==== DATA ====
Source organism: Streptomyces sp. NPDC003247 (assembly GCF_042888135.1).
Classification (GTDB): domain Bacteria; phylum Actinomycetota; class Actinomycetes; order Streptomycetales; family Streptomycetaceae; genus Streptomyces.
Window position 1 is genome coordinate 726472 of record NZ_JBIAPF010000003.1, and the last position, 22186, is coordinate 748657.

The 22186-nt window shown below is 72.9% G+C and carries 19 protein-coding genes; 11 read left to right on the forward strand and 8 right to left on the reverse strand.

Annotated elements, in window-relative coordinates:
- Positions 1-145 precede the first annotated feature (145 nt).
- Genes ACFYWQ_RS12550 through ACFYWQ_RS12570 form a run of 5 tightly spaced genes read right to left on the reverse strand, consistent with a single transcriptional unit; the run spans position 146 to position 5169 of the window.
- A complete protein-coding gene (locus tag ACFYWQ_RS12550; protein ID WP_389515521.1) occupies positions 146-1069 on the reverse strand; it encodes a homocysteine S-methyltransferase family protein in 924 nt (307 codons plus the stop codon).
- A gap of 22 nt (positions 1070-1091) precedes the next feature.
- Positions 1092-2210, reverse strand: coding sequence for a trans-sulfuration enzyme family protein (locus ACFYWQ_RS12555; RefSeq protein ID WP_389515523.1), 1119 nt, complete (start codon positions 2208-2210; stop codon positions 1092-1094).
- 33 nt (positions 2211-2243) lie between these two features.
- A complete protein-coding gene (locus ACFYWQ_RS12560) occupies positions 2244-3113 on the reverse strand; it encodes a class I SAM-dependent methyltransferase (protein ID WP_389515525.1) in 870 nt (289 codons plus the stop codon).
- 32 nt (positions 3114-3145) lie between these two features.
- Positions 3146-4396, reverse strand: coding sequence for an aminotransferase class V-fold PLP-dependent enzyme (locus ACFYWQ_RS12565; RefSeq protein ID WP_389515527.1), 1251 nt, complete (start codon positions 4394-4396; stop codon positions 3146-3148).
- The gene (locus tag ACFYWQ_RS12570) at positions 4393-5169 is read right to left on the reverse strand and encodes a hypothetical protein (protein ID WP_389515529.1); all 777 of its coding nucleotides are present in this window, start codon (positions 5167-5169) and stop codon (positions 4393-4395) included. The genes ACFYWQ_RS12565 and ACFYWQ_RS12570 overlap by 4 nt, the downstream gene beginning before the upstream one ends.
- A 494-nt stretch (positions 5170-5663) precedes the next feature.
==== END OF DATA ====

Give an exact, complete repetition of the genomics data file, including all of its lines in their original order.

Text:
Source organism: Streptomyces sp. NPDC003247 (assembly GCF_042888135.1).
Classification (GTDB): domain Bacteria; phylum Actinomycetota; class Actinomycetes; order Streptomycetales; family Streptomycetaceae; genus Streptomyces.
Window position 1 is genome coordinate 726472 of record NZ_JBIAPF010000003.1, and the last position, 22186, is coordinate 748657.

The 22186-nt window shown below is 72.9% G+C and carries 19 protein-coding genes; 11 read left to right on the forward strand and 8 right to left on the reverse strand.

Annotated elements, in window-relative coordinates:
- Positions 1-145 precede the first annotated feature (145 nt).
- Genes ACFYWQ_RS12550 through ACFYWQ_RS12570 form a run of 5 tightly spaced genes read right to left on the reverse strand, consistent with a single transcriptional unit; the run spans position 146 to position 5169 of the window.
- A complete protein-coding gene (locus tag ACFYWQ_RS12550; protein ID WP_389515521.1) occupies positions 146-1069 on the reverse strand; it encodes a homocysteine S-methyltransferase family protein in 924 nt (307 codons plus the stop codon).
- A gap of 22 nt (positions 1070-1091) precedes the next feature.
- Positions 1092-2210, reverse strand: coding sequence for a trans-sulfuration enzyme family protein (locus ACFYWQ_RS12555; RefSeq protein ID WP_389515523.1), 1119 nt, complete (start codon positions 2208-2210; stop codon positions 1092-1094).
- 33 nt (positions 2211-2243) lie between these two features.
- A complete protein-coding gene (locus ACFYWQ_RS12560) occupies positions 2244-3113 on the reverse strand; it encodes a class I SAM-dependent methyltransferase (protein ID WP_389515525.1) in 870 nt (289 codons plus the stop codon).
- 32 nt (positions 3114-3145) lie between these two features.
- Positions 3146-4396, reverse strand: coding sequence for an aminotransferase class V-fold PLP-dependent enzyme (locus ACFYWQ_RS12565; RefSeq protein ID WP_389515527.1), 1251 nt, complete (start codon positions 4394-4396; stop codon positions 3146-3148).
- The gene (locus tag ACFYWQ_RS12570) at positions 4393-5169 is read right to left on the reverse strand and encodes a hypothetical protein (protein ID WP_389515529.1); all 777 of its coding nucleotides are present in this window, start codon (positions 5167-5169) and stop codon (positions 4393-4395) included. The genes ACFYWQ_RS12565 and ACFYWQ_RS12570 overlap by 4 nt, the downstream gene beginning before the upstream one ends.
- A 494-nt stretch (positions 5170-5663) precedes the next feature.